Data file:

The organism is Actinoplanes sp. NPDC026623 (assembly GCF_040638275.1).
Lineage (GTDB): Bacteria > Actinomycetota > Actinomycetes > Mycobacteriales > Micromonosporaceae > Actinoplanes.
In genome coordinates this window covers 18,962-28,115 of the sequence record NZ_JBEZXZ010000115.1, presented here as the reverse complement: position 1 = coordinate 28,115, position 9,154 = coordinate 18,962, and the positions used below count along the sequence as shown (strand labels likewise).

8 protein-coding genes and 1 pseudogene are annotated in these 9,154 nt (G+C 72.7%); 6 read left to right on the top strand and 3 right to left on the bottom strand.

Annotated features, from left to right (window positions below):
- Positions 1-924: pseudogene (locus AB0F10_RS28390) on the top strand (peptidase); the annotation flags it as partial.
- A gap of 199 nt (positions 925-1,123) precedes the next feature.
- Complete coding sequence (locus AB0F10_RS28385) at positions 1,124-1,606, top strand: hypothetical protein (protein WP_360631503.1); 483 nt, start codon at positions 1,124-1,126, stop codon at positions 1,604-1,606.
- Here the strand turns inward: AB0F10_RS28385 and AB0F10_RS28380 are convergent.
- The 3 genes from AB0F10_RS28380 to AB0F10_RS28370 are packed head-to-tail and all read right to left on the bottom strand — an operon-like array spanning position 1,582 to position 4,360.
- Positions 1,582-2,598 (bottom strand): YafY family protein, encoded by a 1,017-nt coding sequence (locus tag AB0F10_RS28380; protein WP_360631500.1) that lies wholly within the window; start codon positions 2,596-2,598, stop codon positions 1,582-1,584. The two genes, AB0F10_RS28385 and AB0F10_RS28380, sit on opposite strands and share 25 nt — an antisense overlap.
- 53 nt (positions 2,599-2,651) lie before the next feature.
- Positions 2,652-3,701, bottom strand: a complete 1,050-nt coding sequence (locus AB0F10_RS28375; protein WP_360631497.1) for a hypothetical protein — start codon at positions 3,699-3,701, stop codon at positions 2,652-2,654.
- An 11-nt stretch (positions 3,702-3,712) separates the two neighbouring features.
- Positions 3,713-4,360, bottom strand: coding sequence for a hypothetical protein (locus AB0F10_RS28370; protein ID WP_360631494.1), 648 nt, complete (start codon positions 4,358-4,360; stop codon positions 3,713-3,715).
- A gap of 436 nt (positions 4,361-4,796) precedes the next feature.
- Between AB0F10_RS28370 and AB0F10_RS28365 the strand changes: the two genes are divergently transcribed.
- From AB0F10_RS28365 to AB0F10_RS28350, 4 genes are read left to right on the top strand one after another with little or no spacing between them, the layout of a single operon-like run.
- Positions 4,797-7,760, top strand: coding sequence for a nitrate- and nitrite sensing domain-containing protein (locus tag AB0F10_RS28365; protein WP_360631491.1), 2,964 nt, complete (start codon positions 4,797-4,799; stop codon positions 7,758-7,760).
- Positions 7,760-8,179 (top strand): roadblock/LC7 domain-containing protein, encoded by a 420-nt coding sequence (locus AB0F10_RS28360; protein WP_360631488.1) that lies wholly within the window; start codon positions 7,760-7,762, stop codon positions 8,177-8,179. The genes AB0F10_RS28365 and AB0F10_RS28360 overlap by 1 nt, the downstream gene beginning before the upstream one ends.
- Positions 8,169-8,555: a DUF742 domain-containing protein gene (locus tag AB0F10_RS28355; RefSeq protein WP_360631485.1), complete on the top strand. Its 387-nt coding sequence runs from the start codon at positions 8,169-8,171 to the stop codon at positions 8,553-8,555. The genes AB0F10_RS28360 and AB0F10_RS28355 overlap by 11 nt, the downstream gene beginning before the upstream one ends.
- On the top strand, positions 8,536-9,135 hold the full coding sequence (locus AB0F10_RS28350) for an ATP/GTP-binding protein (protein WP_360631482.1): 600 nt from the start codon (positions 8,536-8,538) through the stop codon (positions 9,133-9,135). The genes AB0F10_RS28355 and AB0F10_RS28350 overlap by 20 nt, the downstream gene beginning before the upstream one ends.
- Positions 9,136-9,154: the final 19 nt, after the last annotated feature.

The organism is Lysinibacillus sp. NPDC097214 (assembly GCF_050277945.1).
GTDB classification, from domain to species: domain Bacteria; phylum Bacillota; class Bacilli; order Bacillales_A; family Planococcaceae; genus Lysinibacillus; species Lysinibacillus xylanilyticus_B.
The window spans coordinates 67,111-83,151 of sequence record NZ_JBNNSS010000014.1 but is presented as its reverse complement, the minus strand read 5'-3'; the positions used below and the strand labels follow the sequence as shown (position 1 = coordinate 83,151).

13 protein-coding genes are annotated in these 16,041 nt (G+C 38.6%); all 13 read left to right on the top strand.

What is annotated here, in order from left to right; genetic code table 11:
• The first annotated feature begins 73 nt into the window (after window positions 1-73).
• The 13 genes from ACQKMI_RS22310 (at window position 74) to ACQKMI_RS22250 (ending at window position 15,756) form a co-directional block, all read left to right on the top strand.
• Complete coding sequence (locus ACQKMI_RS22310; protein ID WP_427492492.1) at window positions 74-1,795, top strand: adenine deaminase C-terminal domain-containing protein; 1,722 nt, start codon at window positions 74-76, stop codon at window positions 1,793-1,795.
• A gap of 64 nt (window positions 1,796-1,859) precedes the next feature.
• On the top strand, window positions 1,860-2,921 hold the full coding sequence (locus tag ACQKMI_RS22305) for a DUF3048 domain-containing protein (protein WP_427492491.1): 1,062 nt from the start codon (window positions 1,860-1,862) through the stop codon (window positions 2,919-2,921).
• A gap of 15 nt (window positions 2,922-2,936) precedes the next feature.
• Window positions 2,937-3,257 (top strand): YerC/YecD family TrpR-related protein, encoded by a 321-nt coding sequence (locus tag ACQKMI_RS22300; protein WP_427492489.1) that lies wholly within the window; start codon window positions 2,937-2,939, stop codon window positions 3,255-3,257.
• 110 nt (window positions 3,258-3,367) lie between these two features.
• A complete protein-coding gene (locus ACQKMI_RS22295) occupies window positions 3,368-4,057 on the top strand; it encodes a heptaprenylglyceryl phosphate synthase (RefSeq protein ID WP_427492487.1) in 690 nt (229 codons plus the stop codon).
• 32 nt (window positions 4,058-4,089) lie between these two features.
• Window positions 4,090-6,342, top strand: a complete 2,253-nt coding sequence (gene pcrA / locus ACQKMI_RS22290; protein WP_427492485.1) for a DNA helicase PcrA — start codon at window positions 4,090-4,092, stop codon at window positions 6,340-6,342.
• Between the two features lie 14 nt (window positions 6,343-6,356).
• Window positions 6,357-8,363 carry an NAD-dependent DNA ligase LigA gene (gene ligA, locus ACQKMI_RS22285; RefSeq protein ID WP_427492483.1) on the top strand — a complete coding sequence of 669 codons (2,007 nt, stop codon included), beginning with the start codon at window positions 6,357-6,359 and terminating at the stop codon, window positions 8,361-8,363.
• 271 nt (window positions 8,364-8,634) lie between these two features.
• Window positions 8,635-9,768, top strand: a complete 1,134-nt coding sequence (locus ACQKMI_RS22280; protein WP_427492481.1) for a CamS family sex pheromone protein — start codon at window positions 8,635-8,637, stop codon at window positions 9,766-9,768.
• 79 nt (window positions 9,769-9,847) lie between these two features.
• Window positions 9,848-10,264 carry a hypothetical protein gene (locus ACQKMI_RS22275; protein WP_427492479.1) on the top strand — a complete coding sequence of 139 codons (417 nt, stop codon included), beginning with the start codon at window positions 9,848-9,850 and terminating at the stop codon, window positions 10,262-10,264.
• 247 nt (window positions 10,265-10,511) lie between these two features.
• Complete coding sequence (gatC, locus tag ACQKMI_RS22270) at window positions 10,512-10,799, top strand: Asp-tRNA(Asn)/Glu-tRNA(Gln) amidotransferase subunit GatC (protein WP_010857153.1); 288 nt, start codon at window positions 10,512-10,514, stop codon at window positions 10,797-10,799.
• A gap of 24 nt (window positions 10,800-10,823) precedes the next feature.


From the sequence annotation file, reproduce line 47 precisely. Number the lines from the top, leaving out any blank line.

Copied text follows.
• Complete coding sequence (gatC, locus tag ACQKMI_RS22270) at window positions 10,512-10,799, top strand: Asp-tRNA(Asn)/Glu-tRNA(Gln) amidotransferase subunit GatC (protein WP_010857153.1); 288 nt, start codon at window positions 10,512-10,514, stop codon at window positions 10,797-10,799.